Global Warming to Change our Motor Industry - Part 2
Apr 2007
Not only in Europe, greenhouse gas issues will have a big impact also in the United States. Although the federal government led by President Bush withdrew from the Kyoto Protocol and opposed to any drastic measures which could harm the interests of auto makers, many states are going the other way. Among them, California is the key motivator to cut greenhouse gas emission. Three years ago, California set a regulation that auto makers must start implementing measures to cut CO2 emission from 2009, and by 2016 the emission level of cars and trucks should be reduced by 25 percent and 18 percent respectively. Later on, the California regulation was adopted by 9 more states – Vermont, Connecticut, Maine, Massachusetts, New Jersey, New York, Oregon, Rhode Island and Washington. Arizona, Maryland and New Mexico are also considering to join the list. Obviously, controlling automobile emission has become a worldwide trend.

So, what should car makers do ?

The answer is to develop cars which use energy more efficiently. We can improve the efficiency of internal combustion engines and transmission systems. We can reduce the energy consumption of peripherals and equipment. We can recapture energy from braking. We can make our cars lighter and more aerodynamic efficient. We can use hydrogen instead of petroleum so that the only by-product will be water. There are plenty of technologies lying in front of us, but what we are more interested is how feasible they are and how they are going to change our cars in the future.

Unquestionably, small cars will be less influenced by the legislation against emission because of their inherently lower emission. Today we have plenty of mini cars meeting the EU emission target of 130g /km. Tomorrow the C-segment cars - the most popular segment in Europe which includes Volkswagen Golf, Opel Astra and Ford Focus – will also be able to meet the target by continuous improvement of conventional technologies. The recently facelifted BMW 120d is a good example. It employs advanced direct fuel injection (with piezo injectors and higher pressure), on-demand oil / water pumps, electric steering, automatic start-stop system and regenerative braking to achieve 129g /km, which is an improvement of 15 percent from the previous car. BMW demonstrated that you don’t always need revolutionary and costly technologies to achieve a sizable improvement.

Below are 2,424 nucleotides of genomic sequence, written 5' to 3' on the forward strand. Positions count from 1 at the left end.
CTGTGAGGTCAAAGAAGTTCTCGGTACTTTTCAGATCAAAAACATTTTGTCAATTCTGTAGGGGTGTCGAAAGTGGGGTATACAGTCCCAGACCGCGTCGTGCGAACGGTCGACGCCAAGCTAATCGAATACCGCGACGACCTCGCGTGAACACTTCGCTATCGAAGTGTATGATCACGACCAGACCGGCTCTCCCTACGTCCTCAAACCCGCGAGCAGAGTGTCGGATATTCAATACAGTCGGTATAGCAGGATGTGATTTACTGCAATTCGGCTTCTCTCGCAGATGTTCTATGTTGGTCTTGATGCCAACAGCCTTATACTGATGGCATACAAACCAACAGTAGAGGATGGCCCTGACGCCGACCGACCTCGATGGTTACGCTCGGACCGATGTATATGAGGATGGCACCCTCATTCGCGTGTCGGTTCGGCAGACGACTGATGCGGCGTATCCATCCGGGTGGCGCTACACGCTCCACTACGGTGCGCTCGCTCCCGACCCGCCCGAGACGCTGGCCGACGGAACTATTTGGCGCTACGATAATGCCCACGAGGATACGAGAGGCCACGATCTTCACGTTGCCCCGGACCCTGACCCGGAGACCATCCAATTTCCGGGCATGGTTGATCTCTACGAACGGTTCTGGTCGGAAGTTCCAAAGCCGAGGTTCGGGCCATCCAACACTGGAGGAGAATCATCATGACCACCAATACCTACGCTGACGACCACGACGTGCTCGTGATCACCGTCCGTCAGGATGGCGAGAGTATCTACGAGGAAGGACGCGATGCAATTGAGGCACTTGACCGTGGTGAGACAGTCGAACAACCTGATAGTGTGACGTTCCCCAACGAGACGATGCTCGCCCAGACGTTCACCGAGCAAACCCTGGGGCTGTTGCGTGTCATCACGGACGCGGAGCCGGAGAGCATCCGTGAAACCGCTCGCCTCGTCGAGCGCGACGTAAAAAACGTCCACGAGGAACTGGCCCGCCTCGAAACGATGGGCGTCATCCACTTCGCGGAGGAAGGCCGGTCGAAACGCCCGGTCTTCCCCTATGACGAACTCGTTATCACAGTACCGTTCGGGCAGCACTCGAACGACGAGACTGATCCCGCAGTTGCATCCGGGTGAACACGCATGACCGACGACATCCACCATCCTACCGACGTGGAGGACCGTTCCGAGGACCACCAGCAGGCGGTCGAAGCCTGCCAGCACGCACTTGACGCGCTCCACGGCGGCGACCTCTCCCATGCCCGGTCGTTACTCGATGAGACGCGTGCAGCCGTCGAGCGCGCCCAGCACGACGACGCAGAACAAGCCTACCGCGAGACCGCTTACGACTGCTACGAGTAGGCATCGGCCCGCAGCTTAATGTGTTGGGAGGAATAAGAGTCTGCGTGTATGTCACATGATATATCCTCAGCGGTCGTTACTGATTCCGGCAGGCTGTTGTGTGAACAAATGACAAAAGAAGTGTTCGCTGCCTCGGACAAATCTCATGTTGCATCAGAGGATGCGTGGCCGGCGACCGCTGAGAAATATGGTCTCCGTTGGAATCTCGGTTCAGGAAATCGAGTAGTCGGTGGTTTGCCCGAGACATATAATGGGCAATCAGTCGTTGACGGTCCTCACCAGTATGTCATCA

However, petrol version of C-segment cars will be more difficult to approach the target of 130g /km. The BMW 120i, for instance, produces 152g /km even though it employs the latest direct injection technology (also with piezo injectors). Petrol engines generally produces 20 percent or so more emission than diesel engines with comparable performance. This make them harder to survive in the future. Nevertheless, petrol engines are lighter and less costly to build than diesel engines, therefore they are still appealing to small cars. To reduce emission, the recent trend is to downsize the petrol engines and compensate with turbocharging. The new Fiat Bravo is an example. It skips conventional 1.6 to 2.0-liter engines and replaces them with a turbocharged 1.4-liter engine. This is also a cost-effective solution because the engine is based on the naturally aspirated 1.4-liter unit, thus Fiat no longer needs to build two four-cylinder engine families.

Petrol engines will continue to survive in small cars and high performance cars, but they are going to have no future for medium size cars upward. To meet emission targets or to avoid heavy tax penalties, larger cars will have to switch to either diesel power, hybrid-petrol or hybrid-diesel power in the next 5 to 10 years. This is why German car makers promote Bluetec diesel technology so hard in Europe and North America. This is also why Mercedes and BMW joined GM to develop 2-mode hybrid system. The German is well prepared for the challenge.

Toyota is the leader in hybrid technology. This is the result of over 30 years of research and development. While other rivals saw no commercial incentives in developing hybrid, Toyota persisted in the technology and finally got return in the second generation Prius. Hybrid powertrain is still too expensive to small cars, therefore Toyota has shifted its focus to larger cars such as Estima MPV, Camry, Lexus GS, LS and RX. The strategy is to use a four-cylinder hybrid to replace a V6, a V6 hybrid to replace a V8 and a V8 hybrid to replace a V12. This ensure the hybrid cars to return considerably lower fuel consumption and emission compare with class rivals with comparable performance. Until now, hybrid cars still contribute to a small portion of Toyota’s annual sales. However, once EU and the states of USA started tightening emission standards, Toyota will be a big winner in short term.

In longer term, say, 10-15 years later, the trend could shift to “plug-in hybrid”, as demonstrated by GM’s Chevrolet Volt concept car. Plug-in hybrid allows cars to work as a pure zero-emission electric cars for short ranges (say, to travel between home and workplace), or use the on-board charging system to extend ranges. The charging system could be a very small and efficient internal combustion engine which only needs to work at constant rev to charge up the battery, or even hydrogen fuel cells. Plug-in hybrid is even more energy efficient than the hybrid technology Toyota holds today.

Of course, the ultimate solutions will be hydrogen engines or hydrogen fuel cells. However, considering the substantial infrastructure it takes to build hydrogen plants and refueling stations, hydrogen power is unlikely to be become popular until at least 15 years later.

That may be too long to forecast. Next part, we are going to see how our cars will look like in the future. Will our cars sacrifice driving pleasure in exchange for higher energy efficiency ?

Mark Wan

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